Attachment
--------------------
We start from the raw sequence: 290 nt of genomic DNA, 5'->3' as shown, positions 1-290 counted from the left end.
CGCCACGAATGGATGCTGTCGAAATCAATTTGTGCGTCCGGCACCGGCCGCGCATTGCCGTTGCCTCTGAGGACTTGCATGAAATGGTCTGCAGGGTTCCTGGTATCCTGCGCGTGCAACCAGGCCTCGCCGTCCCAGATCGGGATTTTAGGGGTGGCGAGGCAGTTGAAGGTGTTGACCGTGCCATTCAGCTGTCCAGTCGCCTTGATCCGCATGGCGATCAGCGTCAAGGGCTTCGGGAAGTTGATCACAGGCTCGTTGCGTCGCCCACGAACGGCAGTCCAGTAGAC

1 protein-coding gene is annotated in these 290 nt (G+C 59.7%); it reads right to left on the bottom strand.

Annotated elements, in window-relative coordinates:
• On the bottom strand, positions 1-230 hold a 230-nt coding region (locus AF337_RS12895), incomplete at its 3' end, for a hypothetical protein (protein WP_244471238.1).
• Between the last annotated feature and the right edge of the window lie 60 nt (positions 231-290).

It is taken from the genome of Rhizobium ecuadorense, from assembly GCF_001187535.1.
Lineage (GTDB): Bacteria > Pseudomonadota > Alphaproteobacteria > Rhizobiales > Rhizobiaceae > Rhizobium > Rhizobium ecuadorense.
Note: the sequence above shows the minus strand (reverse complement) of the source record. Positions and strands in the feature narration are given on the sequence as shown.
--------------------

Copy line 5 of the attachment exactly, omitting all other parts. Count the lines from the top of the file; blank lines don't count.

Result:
• On the bottom strand, positions 1-230 hold a 230-nt coding region (locus AF337_RS12895), incomplete at its 3' end, for a hypothetical protein (protein WP_244471238.1).